As muni bonds slump again, Bill Gross buys for himself
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Tax-free municipal bond prices took another pounding on Monday as investors continued to retreat from the market after more than a month of turmoil.
Popular muni mutual fund share prices fell to their lowest levels of the year as rising market yields on munis devalued older bonds.
The annualized yield on the Bond Buyer index of 40 long-term muni bonds nationwide (charted below) jumped to 5.59%, up from 5.51% on Friday and the highest since August 2009.
Monday’s sell-off stemmed in part from expectations that the federally subsidized Build America Bond program, which for the last two years has allowed state and local governments to issue taxable muni bonds with interest partly paid by Uncle Sam, will die for good on Dec. 31.
The Obama administration wanted to extend the program but Republicans opposed it. The extension didn’t make it into the tax-cut bill advanced by the Senate on Monday.
With the program about to expire, municipalities and agencies including the Metropolitan Water District of Southern California are rushing to issue Build America Bonds in the final three weeks of the year. That additional supply is further depressing muni prices, analysts said.
Munis’ troubles in part reflect investors’ dimmed appetite for bonds in general over the last two months. Expectations of a stronger economy in 2011 have helped to push up longer-term interest rates nearly across the board since mid-October as some investors have sold bonds to buy stocks.
The muni market can be more volatile than other bond sectors because trading is thin; it doesn’t take much selling to cause a steep decline in muni prices and a jump in yields. Four straight weeks of net outflows from muni bond funds, as some investors have sold, have further weakened the market.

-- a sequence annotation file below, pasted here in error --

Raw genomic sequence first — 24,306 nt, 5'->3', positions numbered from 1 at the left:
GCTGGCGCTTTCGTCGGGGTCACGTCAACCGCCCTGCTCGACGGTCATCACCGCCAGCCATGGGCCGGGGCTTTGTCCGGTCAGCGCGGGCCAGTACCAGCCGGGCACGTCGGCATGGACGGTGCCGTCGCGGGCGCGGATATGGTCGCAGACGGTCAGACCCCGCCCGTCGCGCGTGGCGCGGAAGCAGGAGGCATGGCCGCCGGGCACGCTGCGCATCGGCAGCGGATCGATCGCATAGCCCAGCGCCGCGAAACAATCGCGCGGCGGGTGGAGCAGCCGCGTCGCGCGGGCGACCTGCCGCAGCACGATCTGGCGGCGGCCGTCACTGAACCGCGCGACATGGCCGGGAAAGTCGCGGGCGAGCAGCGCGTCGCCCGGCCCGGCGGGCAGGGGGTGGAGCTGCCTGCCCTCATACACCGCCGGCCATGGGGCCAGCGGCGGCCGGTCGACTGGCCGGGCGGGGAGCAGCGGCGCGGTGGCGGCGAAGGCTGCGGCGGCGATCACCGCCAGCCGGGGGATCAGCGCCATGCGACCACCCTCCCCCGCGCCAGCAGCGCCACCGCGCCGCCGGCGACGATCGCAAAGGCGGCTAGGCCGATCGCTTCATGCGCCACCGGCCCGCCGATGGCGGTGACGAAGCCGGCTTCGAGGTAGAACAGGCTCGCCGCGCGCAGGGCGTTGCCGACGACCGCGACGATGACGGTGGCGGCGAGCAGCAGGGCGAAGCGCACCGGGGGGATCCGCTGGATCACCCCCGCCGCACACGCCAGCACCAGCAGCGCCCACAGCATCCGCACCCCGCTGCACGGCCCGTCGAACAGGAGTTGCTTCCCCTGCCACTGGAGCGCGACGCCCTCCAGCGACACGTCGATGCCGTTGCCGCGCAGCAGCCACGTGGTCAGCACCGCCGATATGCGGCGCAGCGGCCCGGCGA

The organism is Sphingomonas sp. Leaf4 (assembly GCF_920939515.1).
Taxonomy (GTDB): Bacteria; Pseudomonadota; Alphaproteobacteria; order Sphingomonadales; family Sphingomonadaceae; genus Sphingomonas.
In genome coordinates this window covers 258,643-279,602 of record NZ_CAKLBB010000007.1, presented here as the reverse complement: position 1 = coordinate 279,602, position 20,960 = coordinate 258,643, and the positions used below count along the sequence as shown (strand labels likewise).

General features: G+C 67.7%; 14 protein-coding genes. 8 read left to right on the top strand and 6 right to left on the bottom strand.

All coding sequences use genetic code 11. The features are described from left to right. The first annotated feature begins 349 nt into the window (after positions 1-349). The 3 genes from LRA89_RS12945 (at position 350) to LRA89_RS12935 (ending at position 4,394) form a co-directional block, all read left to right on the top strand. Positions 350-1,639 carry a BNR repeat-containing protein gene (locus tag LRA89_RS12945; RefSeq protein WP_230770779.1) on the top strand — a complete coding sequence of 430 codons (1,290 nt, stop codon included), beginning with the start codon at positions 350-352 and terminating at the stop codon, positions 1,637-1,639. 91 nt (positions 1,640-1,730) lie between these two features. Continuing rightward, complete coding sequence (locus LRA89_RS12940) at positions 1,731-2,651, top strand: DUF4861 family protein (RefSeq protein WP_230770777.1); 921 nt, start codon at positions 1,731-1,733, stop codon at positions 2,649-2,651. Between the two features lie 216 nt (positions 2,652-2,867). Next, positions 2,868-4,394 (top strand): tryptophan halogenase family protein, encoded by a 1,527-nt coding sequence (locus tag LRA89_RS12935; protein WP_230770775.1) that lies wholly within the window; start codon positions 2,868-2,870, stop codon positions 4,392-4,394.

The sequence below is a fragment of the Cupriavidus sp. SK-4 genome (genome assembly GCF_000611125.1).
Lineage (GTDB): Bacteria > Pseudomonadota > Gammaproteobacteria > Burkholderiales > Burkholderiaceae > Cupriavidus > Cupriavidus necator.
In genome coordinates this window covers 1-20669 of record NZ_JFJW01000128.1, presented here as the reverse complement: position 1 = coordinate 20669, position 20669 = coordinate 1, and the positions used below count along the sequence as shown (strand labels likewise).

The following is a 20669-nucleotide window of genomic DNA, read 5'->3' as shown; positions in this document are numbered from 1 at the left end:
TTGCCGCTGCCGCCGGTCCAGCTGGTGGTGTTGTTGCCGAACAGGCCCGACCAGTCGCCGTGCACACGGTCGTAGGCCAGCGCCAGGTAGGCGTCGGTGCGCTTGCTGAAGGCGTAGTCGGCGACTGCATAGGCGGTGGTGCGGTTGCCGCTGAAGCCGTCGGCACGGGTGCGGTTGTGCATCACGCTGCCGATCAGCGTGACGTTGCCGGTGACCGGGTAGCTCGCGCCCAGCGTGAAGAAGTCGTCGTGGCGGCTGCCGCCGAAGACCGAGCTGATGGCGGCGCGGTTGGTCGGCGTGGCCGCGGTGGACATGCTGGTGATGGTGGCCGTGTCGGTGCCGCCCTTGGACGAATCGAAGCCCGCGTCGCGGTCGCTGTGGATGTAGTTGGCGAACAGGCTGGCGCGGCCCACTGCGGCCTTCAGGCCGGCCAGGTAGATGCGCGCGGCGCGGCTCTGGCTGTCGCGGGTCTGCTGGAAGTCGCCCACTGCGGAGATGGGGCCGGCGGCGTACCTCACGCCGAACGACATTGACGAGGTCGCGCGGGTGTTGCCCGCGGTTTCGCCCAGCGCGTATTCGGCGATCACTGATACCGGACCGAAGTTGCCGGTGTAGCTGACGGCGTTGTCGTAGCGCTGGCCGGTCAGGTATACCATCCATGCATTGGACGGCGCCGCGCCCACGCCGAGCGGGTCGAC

Munis weren’t helped on Monday even though U.S. Treasury bond yields pulled back slightly. The 10-year T-note yield eased to 3.28% from 3.29% on Friday.
But with long-term muni yields up 0.75 percentage point or more just since mid-October, some investors see bargains.
Bill Gross, founder of bond fund giant Pimco in Newport Beach, last week boosted his personal stakes in five of Pimco’s “closed-end” muni funds, bond portfolios that trade on the New York Stock Exchange and that often use borrowed money to leverage their bond holdings. Gross, who disclosed the purchases in filings he made with the Securities and Exchange Commission, was buying for himself, not for his Pimco Total Return bond fund.
The share price of one of the funds that Gross bought, the Pimco California Municipal Income Fund, fell from $14.18 on Oct. 19 to as low as $11.42 on Monday, a drop of almost 20%. The shares rebounded somewhat on Monday to close at $11.75, up 1 cent for the day. At that price the fund’s annualized tax-free yield is about 7.9% based on its recent monthly dividend payments. Gross has stepped up to buy other Pimco closed-end bond funds when they’ve tumbled. He didn’t return a phone call seeking comment on his latest purchases.
But Cecilia Gondor, a veteran analyst at Thomas Herzfeld Advisors in Florida, which specializes in closed-end funds, said that even though the share prices of the Pimco muni funds have plunged, four of the five that Gross bought still were trading at premiums to the underlying portfolios’ net asset value per share.
Gondor said her firm preferred to buy closed-end funds whose stocks were priced below the funds’ net asset values -- a way to buy $1 worth of assets for, say, 90 cents.
She said Herzfeld was buying shares of funds such as the Invesco California Insured Municipal Income Trust, which fell 1.7% to a 52-week low of $12.35 on Monday. That was 11% below the portfolio’s net asset value of $13.88 a share.
But note: Buying closed-end muni bond funds at a discount is no guarantee the shares won’t fall further if the current sell-off deepens.
-- Tom Petruno